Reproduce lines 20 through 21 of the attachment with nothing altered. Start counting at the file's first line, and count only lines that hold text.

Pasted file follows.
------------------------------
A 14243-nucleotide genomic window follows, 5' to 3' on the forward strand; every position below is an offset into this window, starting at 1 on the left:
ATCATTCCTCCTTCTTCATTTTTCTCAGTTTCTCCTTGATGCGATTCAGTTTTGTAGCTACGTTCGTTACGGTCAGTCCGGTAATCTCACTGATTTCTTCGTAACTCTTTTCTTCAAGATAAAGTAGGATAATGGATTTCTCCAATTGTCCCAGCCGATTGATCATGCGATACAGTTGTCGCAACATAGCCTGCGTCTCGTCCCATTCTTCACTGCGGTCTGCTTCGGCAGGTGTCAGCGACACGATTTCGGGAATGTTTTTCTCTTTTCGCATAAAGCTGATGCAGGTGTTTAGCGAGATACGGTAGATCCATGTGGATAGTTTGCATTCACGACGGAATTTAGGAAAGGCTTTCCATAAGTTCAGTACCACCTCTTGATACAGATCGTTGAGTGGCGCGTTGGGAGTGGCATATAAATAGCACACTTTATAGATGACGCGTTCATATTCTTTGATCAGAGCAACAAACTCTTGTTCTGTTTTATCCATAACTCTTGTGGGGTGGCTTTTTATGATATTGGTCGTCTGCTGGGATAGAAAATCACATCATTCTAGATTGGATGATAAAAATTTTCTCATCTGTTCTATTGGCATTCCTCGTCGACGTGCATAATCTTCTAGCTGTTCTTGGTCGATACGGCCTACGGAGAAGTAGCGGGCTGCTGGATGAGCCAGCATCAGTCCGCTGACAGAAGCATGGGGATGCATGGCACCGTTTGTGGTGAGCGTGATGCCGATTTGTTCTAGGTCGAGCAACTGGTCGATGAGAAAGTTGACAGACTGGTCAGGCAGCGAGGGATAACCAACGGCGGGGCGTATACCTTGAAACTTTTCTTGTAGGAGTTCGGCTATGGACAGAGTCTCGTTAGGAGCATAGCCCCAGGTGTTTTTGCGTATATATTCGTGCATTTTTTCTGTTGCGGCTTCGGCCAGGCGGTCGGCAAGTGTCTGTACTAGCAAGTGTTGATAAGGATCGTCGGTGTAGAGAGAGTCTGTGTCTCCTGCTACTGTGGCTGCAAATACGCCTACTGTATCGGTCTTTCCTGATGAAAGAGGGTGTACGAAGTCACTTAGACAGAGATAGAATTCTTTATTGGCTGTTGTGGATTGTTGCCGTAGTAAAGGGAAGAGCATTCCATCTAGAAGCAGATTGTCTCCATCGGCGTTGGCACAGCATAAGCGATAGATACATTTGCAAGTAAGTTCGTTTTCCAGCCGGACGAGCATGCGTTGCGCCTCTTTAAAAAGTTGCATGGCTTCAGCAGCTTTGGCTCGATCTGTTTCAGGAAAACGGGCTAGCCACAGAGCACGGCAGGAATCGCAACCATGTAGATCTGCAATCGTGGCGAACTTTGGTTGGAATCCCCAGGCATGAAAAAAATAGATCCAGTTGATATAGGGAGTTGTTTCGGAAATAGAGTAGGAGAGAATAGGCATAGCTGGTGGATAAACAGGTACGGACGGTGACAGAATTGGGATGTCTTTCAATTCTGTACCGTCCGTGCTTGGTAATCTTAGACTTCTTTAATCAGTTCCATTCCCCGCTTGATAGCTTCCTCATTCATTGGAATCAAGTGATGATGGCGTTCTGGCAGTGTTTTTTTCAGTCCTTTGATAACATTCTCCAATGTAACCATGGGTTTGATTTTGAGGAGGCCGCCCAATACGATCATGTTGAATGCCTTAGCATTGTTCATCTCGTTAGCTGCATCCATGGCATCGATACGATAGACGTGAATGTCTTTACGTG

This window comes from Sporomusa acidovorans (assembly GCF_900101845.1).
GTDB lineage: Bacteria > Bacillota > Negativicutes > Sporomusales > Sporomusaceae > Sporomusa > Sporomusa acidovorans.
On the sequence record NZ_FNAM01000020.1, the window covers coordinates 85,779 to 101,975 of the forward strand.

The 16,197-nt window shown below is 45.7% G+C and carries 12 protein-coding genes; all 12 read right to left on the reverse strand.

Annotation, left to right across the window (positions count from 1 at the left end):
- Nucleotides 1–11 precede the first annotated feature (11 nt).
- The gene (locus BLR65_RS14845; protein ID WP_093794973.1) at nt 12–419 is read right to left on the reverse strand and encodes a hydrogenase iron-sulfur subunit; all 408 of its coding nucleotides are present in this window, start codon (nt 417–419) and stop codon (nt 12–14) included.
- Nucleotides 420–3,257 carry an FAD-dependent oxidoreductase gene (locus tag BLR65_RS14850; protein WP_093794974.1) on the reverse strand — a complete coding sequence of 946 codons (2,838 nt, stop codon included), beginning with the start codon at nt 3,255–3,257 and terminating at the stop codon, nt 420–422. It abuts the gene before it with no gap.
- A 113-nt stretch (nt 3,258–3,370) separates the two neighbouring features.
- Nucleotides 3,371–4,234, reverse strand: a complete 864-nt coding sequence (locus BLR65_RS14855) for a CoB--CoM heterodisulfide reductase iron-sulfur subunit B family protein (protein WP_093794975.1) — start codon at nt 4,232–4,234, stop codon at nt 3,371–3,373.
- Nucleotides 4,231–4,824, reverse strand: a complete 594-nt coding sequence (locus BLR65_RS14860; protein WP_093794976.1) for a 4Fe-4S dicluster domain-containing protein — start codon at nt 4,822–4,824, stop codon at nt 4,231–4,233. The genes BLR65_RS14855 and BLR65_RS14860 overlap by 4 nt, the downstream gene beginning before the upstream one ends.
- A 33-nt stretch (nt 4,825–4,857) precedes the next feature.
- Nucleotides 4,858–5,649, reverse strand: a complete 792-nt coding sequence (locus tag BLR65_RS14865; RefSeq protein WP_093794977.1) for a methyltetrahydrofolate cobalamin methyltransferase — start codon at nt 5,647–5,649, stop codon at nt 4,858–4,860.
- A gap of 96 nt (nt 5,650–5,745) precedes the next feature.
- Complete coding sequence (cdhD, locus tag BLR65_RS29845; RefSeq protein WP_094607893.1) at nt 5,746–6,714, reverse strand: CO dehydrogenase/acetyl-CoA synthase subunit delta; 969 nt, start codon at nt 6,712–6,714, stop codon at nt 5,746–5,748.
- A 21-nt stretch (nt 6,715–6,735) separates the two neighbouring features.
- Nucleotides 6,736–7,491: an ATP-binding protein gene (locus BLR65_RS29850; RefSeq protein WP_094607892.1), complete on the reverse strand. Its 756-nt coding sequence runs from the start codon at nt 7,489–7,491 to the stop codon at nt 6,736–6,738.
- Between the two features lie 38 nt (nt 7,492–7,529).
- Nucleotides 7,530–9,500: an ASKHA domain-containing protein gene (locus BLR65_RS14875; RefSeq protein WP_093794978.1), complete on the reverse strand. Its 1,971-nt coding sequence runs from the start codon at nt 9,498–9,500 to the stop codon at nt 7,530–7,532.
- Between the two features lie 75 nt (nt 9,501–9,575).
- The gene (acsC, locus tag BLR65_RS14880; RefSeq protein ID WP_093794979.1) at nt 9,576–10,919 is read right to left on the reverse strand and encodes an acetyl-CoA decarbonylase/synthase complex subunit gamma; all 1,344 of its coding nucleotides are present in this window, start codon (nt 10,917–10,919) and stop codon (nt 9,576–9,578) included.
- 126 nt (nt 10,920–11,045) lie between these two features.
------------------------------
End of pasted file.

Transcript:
- Between the two features lie 38 nt (nt 7,492–7,529).
- Nucleotides 7,530–9,500: an ASKHA domain-containing protein gene (locus BLR65_RS14875; RefSeq protein WP_093794978.1), complete on the reverse strand. Its 1,971-nt coding sequence runs from the start codon at nt 9,498–9,500 to the stop codon at nt 7,530–7,532.